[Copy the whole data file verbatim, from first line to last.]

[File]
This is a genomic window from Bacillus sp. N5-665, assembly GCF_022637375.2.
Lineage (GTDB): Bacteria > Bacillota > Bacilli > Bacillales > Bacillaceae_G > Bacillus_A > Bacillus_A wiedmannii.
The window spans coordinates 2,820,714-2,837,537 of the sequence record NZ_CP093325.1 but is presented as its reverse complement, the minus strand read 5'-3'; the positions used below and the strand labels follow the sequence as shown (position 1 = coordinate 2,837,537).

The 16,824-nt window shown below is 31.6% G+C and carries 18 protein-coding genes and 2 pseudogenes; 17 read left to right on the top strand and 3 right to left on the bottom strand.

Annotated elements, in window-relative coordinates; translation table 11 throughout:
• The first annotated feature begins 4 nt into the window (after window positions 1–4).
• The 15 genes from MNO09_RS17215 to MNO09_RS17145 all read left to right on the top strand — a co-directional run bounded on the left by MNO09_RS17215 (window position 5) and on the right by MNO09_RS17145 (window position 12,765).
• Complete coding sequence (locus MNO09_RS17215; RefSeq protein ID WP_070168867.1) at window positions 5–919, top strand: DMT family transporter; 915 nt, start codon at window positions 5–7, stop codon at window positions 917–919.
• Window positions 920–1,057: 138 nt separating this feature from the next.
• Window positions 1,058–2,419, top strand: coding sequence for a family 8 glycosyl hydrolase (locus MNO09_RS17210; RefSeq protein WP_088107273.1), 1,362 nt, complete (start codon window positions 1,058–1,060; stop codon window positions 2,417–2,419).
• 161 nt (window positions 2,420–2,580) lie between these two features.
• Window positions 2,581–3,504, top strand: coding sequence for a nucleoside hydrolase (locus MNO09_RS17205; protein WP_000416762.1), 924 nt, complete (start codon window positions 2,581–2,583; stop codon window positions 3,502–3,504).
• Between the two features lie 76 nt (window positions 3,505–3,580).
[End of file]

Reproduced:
This is a genomic window from Bacillus sp. N5-665, assembly GCF_022637375.2.
Lineage (GTDB): Bacteria > Bacillota > Bacilli > Bacillales > Bacillaceae_G > Bacillus_A > Bacillus_A wiedmannii.
The window spans coordinates 2,820,714-2,837,537 of the sequence record NZ_CP093325.1 but is presented as its reverse complement, the minus strand read 5'-3'; the positions used below and the strand labels follow the sequence as shown (position 1 = coordinate 2,837,537).

The 16,824-nt window shown below is 31.6% G+C and carries 18 protein-coding genes and 2 pseudogenes; 17 read left to right on the top strand and 3 right to left on the bottom strand.

Annotated elements, in window-relative coordinates; translation table 11 throughout:
• The first annotated feature begins 4 nt into the window (after window positions 1–4).
• The 15 genes from MNO09_RS17215 to MNO09_RS17145 all read left to right on the top strand — a co-directional run bounded on the left by MNO09_RS17215 (window position 5) and on the right by MNO09_RS17145 (window position 12,765).
• Complete coding sequence (locus MNO09_RS17215; RefSeq protein ID WP_070168867.1) at window positions 5–919, top strand: DMT family transporter; 915 nt, start codon at window positions 5–7, stop codon at window positions 917–919.
• Window positions 920–1,057: 138 nt separating this feature from the next.
• Window positions 1,058–2,419, top strand: coding sequence for a family 8 glycosyl hydrolase (locus MNO09_RS17210; RefSeq protein WP_088107273.1), 1,362 nt, complete (start codon window positions 1,058–1,060; stop codon window positions 2,417–2,419).
• 161 nt (window positions 2,420–2,580) lie between these two features.
• Window positions 2,581–3,504, top strand: coding sequence for a nucleoside hydrolase (locus MNO09_RS17205; protein WP_000416762.1), 924 nt, complete (start codon window positions 2,581–2,583; stop codon window positions 3,502–3,504).
• Between the two features lie 76 nt (window positions 3,505–3,580).